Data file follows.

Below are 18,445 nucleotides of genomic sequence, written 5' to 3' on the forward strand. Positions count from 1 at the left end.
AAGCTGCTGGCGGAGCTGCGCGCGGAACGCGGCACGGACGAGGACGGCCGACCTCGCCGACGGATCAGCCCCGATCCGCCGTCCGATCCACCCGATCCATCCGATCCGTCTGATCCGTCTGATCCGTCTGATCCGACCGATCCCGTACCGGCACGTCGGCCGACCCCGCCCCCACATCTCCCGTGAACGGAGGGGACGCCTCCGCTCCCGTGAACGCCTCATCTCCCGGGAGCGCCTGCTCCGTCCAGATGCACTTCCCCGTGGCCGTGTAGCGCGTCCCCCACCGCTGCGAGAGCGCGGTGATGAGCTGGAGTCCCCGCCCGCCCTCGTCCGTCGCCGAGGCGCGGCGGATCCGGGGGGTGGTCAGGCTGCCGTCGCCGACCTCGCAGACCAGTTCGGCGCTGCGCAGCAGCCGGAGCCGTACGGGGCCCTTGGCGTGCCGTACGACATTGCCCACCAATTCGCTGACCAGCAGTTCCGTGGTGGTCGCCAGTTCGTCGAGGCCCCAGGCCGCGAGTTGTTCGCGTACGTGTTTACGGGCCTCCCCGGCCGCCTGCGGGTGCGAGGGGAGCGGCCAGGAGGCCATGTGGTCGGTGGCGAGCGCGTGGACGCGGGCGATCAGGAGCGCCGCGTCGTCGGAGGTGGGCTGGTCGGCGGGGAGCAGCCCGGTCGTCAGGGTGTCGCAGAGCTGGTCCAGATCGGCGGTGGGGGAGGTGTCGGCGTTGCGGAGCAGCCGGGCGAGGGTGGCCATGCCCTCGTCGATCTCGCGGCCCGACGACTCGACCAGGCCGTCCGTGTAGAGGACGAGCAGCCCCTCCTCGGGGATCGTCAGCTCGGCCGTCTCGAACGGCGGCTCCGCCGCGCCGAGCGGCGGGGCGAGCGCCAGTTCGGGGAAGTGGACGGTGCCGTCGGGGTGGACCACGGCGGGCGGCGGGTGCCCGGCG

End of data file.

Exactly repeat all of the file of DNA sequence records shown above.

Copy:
Below are 18,445 nucleotides of genomic sequence, written 5' to 3' on the forward strand. Positions count from 1 at the left end.
AAGCTGCTGGCGGAGCTGCGCGCGGAACGCGGCACGGACGAGGACGGCCGACCTCGCCGACGGATCAGCCCCGATCCGCCGTCCGATCCACCCGATCCATCCGATCCGTCTGATCCGTCTGATCCGTCTGATCCGACCGATCCCGTACCGGCACGTCGGCCGACCCCGCCCCCACATCTCCCGTGAACGGAGGGGACGCCTCCGCTCCCGTGAACGCCTCATCTCCCGGGAGCGCCTGCTCCGTCCAGATGCACTTCCCCGTGGCCGTGTAGCGCGTCCCCCACCGCTGCGAGAGCGCGGTGATGAGCTGGAGTCCCCGCCCGCCCTCGTCCGTCGCCGAGGCGCGGCGGATCCGGGGGGTGGTCAGGCTGCCGTCGCCGACCTCGCAGACCAGTTCGGCGCTGCGCAGCAGCCGGAGCCGTACGGGGCCCTTGGCGTGCCGTACGACATTGCCCACCAATTCGCTGACCAGCAGTTCCGTGGTGGTCGCCAGTTCGTCGAGGCCCCAGGCCGCGAGTTGTTCGCGTACGTGTTTACGGGCCTCCCCGGCCGCCTGCGGGTGCGAGGGGAGCGGCCAGGAGGCCATGTGGTCGGTGGCGAGCGCGTGGACGCGGGCGATCAGGAGCGCCGCGTCGTCGGAGGTGGGCTGGTCGGCGGGGAGCAGCCCGGTCGTCAGGGTGTCGCAGAGCTGGTCCAGATCGGCGGTGGGGGAGGTGTCGGCGTTGCGGAGCAGCCGGGCGAGGGTGGCCATGCCCTCGTCGATCTCGCGGCCCGACGACTCGACCAGGCCGTCCGTGTAGAGGACGAGCAGCCCCTCCTCGGGGATCGTCAGCTCGGCCGTCTCGAACGGCGGCTCCGCCGCGCCGAGCGGCGGGGCGAGCGCCAGTTCGGGGAAGTGGACGGTGCCGTCGGGGTGGACCACGGCGGGCGGCGGGTGCCCGGCG